(KIDS AND ANIMALS) While most kids learn science and math in school, the kids in New Zealand’s Uruti School are learning how to dress up dead possums in bikinis. The school is in hot water after holding a very bizarre fundraiser which consisted of a fashion show featuring dead possums dressed up by children. While possums are protected in Australia, they are unfortunately considered a pest in New Zealand. Read on to find out the school principal’s explanation for why she let this happen. — Global Animal
A school in New Zealand has come under fire from animal lovers after staging a morbid fashion show in which children were encouraged to dress possum corpses in colourful costumes.
The contest, part of an annual fund-raiser for the Uruti School in the North Island, was unacceptable and thoughtless, the New Zealand Royal Society for the Protection of Animals (RSPCA) said.
Children at the school fitted dead possums in a variety of costumes including wedding dresses and bikinis, then arranged them in comedy poses, such as riding a tricycle and painting at an easel.
“It’s not something that can be justified, animals deserve respect whether they’re wild, domestic or pets,” RSPCA spokesman Jackie Poles-Smith said.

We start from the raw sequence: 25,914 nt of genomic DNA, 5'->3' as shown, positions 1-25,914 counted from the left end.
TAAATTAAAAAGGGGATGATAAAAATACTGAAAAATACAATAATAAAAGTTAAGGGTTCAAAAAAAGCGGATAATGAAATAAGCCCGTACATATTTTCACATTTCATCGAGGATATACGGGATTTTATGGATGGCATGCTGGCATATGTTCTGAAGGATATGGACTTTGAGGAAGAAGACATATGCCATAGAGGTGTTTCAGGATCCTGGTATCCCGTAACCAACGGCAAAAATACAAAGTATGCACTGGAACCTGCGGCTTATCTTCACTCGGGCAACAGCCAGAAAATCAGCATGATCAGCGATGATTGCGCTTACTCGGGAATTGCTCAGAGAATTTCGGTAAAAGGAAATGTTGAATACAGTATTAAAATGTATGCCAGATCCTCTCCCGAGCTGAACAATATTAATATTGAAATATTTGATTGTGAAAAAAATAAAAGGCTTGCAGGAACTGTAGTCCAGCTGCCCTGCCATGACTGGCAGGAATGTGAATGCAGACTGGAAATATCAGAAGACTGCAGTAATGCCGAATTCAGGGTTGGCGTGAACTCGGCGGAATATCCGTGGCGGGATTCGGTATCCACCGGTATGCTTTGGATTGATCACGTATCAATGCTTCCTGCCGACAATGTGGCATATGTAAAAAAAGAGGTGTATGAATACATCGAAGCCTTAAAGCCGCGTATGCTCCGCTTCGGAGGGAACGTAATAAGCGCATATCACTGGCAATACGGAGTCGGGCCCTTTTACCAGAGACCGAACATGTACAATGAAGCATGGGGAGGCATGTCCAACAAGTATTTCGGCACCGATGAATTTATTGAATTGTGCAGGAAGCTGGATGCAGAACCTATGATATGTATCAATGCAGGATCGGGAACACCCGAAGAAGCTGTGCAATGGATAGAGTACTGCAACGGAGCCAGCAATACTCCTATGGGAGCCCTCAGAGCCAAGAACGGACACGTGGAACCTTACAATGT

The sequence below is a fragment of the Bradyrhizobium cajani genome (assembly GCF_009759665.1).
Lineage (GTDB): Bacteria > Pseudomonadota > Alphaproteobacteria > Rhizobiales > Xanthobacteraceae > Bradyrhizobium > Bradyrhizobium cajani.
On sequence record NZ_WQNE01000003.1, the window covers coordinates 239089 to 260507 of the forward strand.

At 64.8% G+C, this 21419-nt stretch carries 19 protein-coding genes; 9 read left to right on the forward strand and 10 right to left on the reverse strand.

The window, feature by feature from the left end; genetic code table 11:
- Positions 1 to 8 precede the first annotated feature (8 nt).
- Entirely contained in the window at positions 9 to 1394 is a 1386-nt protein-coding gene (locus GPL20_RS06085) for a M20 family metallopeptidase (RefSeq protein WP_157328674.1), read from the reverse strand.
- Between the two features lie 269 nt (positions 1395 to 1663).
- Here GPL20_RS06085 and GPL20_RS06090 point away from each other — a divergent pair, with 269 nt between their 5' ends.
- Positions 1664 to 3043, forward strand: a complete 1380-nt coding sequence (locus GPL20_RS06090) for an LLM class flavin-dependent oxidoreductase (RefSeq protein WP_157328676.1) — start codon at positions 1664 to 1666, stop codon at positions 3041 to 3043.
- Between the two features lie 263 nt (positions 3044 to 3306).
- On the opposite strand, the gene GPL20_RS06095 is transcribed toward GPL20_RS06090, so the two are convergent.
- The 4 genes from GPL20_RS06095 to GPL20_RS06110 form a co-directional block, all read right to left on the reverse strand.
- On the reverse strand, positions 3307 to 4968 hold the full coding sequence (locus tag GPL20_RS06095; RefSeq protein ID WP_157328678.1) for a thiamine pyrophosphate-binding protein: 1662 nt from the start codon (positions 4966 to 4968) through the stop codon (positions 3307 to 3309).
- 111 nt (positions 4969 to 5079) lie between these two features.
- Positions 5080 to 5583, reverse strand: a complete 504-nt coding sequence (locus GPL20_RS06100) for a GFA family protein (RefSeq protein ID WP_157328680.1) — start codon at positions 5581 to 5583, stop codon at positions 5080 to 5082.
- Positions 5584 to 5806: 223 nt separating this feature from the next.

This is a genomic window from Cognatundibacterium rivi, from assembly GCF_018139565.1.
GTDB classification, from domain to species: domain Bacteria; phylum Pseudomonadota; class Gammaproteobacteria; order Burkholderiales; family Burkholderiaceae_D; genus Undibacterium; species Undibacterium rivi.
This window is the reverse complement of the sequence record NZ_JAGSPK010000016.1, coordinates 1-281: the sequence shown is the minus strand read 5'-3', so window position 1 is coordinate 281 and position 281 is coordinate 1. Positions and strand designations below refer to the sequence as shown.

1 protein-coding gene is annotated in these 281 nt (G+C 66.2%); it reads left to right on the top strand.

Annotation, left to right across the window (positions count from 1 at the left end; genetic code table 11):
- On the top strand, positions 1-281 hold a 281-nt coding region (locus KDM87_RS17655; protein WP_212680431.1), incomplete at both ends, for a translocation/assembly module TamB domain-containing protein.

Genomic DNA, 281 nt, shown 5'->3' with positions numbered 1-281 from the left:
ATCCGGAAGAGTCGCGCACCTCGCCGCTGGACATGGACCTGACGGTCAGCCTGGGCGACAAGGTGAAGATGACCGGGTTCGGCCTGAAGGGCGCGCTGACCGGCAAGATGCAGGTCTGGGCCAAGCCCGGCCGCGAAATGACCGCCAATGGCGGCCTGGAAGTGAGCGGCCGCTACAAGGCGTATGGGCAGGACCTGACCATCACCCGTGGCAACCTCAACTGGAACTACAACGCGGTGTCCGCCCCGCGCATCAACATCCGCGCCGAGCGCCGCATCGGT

“We encourage empathy to all animals, even when they’re dead, and it’s a shame that a school is encouraging its children to do this.”
The local Taranaki Daily News ran an online gallery of the dead marsupials under the headline “pimped-up possums” reporting an overwhelmingly negative reaction in its comments section, including “sick”, “disgusting” and “psycho”.
Uruti School principal Pauline Sutton said she saw nothing wrong with the children dressing up the dead possums, which are regarded as pests in New Zealand.
“Animals aren’t the only species who are dressed up after they die, we do it to humans too,” she told the newspaper.
She said the fund-raiser, the centrepiece of which was a pig hunt, had generated more cash than expected.
Possums are protected in their native Australia but a pest in New Zealand, where the population has exploded to about 70 million since they were introduced in the 19th century in an attempt to start a fur trade.
Another North Island school was criticised in 2010 for holding a possum-throwing contest, in which students swung possum carcasses around their heads and hurled them across the playground.